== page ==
X

Thank you for sharing!

Your article was successfully shared with the contacts you provided.
Click here for the full text of this decision FACTS:Richard P. Washburn was employed as an appraiser in the real estate division of the U.S. Army Corps of Engineers (USACE) from 1991 until he retired in 2005. Washburn could not review appraisals conducted by other USACE appraisers, because he did not possess a general state certification as a general appraiser. In 2001, Washburn filed his first Title VII suit against USACE alleging, inter alia, that he was discriminated against on the basis of his gender. The district court granted summary judgment in favor of USACE, and the 5th U.S. Circuit Court of Appeals dismissed Washburn’s appeal for want of prosecution. The supervisory appraiser of the real estate division of USACE retired in 2002 while Washburn’s first Title VII case was pending. USACE appointed Washburn temporarily to serve as supervisory appraiser from June 2002 until October 2002. USACE then posted a job announcement for the Supervisory Appraiser position; the announcement described the position as a “Temporary Promotion Not to Exceed 1 Year.” USACE appointed Washburn to the temporary supervisory appraiser position in January 2003. In 2002 or 2003, Washburn underwent surgery for jaw cancer. Following his surgery, Washburn requested permission to work from home to reduce the risk of post-surgical infection. USACE granted Washburn’s request. While working from home, Washburn continued to serve as temporary supervisory appraiser and received excellent performance ratings. Washburn’s one-year appointment as temporary supervisory appraiser ended in January 2004. USACE then appointed Randy Richardson to the position of acting supervisory appraiser. Richardson was a planner, not an appraiser, and therefore did not possess a general state certification as a general appraiser. Washburn continued to work from home as a staff appraiser until he retired. Less than four months before he retired, Washburn filed this case against USACE. Washburn alleges that his jaw cancer rendered him disabled and that USACE did not promote him to the permanent position of supervisory appraiser in January 2004 because of his disability. Washburn also alleges that USACE denied him the promotion to the permanent position of supervisory appraiser in retaliation for his first Title VII suit. The district court granted summary judgment in favor of USACE. Washburn appealed. HOLDING:Affirmed in part, reversed and remanded in part. Washburn’s disability claim, the court stated, fails because USACE is a federal government employer, which the Americans with Disabilities Act specifically excepts from its purview. Washburn’s new Title VII claim failed, the court also stated, because Title VII does not proscribe discrimination on the basis of disability. The court then addressed whether the district court correctly granted summary judgment in favor of the USACE on Washburn’s discrimination claims under the Rehabilitation Act, 29 U.S.C. � 701 et seq. To establish a prima facie case of discrimination under the Rehabilitation Act, the court stated that a plaintiff must prove: 1. he is a disabled individual; 2. who is “otherwise qualified” for the position sought; 3. who worked for a “program or activity receiving Federal financial assistance”; and 4. that he was discriminated against “solely by reason of her or his disability.” USACE, the court stated, moved for summary judgment on the ground that Washburn could not establish the second element of his prima facie case. USACE argued that Washburn was not qualified for the position of supervisory appraiser, because he was not a state-certified appraiser. The district court agreed with USACE and granted summary judgment on Washburn’s Rehabilitation Act claim on that basis alone. The 5th Circuit, however, disagreed. There is a genuine dispute of material fact, the court stated, concerning whether Washburn possessed the necessary qualifications for the supervisory appraiser position and thus whether he established the second element of his prima facie case. The original job posting for the temporary supervisory appraiser position does not list general state certification as a qualification for the position. Moreover, the court noted that the acting supervisory appraiser does not hold a general state certification. As further evidence of his qualifications, Washburn submitted his own declaration stating that he supervised other appraisers in 2003 while holding the temporary supervisory appraiser position. Washburn also submitted performance evaluations from the period during which he served as Supervisory Appraiser, which rated his performance as excellent. Taken together, Harrison’s declaration, Washburn’s declaration and Washburn’s performance evaluations created a genuine issue of material fact concerning whether Washburn was qualified to be a supervisory appraiser. Thus, the court found that Washburn established the second element of his prima facie case. Accordingly, the court reversed the district court’s grant of summary judgment on Washburn’s Rehabilitation Act claim. Regarding his retaliation claim, the court found that Washburn presented neither direct nor circumstantial evidence sufficient to establish a causal connection between his first Title VII suit and the denial of a promotion to supervisory appraiser. Accordingly, the court concluded that Washburn did not satisfy his prima facie burden to show retaliation. OPINION: Garza, J.; Higginbotham, Wiener and Garza, JJ.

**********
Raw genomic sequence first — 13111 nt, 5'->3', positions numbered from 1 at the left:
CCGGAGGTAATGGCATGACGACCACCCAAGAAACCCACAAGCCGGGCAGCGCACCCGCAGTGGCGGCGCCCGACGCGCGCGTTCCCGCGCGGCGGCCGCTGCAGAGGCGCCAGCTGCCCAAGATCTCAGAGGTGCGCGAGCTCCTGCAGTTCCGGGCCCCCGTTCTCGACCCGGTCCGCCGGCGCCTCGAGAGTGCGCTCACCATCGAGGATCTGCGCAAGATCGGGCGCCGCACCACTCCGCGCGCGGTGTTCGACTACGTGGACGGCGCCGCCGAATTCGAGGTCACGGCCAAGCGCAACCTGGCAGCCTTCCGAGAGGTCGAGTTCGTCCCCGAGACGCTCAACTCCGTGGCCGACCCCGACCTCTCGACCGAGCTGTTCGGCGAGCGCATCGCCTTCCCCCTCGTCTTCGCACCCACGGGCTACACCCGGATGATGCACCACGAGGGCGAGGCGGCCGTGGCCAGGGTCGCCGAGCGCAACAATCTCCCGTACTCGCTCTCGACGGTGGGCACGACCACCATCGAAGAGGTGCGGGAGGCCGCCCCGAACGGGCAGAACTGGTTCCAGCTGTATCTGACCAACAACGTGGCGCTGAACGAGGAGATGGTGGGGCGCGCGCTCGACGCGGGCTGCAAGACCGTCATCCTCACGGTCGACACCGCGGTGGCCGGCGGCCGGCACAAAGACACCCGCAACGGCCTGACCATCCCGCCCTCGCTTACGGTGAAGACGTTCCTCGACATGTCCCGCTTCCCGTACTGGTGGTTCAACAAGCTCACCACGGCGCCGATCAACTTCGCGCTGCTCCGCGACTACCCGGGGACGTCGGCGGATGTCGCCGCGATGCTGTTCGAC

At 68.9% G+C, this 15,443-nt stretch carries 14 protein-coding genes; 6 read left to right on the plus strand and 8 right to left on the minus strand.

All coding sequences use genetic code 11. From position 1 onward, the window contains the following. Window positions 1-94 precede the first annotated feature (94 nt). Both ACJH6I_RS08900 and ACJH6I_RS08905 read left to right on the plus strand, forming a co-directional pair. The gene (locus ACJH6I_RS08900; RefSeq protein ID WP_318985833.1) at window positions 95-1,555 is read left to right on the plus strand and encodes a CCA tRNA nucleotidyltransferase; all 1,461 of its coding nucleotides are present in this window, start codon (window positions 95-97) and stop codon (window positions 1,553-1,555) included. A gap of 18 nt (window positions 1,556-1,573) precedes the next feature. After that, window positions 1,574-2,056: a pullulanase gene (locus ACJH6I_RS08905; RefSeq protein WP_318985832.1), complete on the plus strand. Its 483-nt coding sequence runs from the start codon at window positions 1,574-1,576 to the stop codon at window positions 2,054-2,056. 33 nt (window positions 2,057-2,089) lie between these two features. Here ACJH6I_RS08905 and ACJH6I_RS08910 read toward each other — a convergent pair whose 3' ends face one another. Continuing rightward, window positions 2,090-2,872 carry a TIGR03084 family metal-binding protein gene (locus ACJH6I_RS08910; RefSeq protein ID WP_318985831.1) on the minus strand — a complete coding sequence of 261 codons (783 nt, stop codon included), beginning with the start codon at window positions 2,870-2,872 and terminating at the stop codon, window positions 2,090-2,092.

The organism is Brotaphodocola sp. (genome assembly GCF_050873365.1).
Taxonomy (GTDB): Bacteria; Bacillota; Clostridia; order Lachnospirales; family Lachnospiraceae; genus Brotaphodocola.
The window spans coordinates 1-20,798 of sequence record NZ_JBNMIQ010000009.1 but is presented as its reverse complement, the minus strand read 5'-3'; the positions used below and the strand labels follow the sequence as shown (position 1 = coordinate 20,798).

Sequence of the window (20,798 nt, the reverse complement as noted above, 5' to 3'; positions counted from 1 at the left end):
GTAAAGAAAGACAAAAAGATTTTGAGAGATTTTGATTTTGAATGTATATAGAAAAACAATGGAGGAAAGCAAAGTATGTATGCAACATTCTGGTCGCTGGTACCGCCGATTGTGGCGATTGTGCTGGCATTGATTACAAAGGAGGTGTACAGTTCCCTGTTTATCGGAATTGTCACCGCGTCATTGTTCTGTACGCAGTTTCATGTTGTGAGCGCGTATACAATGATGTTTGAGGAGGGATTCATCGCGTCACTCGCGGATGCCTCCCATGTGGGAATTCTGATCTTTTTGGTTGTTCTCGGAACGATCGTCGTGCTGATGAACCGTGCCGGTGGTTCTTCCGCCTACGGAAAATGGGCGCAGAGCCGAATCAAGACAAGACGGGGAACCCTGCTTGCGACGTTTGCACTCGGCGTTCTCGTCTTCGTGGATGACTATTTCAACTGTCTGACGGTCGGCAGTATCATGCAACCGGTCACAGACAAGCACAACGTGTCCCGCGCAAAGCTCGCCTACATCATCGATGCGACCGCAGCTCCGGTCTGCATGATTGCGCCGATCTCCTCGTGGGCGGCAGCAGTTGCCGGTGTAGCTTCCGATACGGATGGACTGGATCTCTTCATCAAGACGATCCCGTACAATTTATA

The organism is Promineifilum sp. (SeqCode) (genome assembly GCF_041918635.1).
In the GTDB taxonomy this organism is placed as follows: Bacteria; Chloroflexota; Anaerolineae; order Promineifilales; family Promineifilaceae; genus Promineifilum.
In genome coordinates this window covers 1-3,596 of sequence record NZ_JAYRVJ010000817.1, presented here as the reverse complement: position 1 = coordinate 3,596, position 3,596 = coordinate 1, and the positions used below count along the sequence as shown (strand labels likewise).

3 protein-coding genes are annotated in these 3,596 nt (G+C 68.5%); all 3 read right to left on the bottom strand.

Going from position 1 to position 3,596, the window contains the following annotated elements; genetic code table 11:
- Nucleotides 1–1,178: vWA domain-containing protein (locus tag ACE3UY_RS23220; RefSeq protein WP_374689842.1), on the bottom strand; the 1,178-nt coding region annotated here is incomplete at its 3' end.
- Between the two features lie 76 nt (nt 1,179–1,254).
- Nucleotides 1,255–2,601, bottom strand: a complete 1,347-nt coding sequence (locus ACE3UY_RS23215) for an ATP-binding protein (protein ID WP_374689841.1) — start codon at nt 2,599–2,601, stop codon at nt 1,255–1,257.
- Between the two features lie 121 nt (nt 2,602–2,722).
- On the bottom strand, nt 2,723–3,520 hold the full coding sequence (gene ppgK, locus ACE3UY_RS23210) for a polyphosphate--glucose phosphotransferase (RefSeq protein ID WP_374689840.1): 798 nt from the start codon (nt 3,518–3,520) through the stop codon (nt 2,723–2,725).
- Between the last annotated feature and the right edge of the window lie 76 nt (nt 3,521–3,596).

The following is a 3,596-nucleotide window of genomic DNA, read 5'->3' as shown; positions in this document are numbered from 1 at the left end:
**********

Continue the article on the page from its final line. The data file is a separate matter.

Want to continue reading?
Become a Free ALM Digital Reader.

Benefits of a Digital Membership:

  • Free access to 3 articles* every 30 days
  • Access to the entire ALM network of websites
  • Unlimited access to the ALM suite of newsletters
  • Build custom alerts on any search topic of your choosing
  • Search by a wide range of topics

*May exclude premium content
Already have an account?

 
 

ALM Legal Publication Newsletters

Sign Up Today and Never Miss Another Story.

As part of your digital membership, you can sign up for an unlimited number of a wide range of complimentary newsletters. Visit your My Account page to make your selections. Get the timely legal news and critical analysis you cannot afford to miss. Tailored just for you. In your inbox. Every day.

Copyright © 2020 ALM Media Properties, LLC. All Rights Reserved.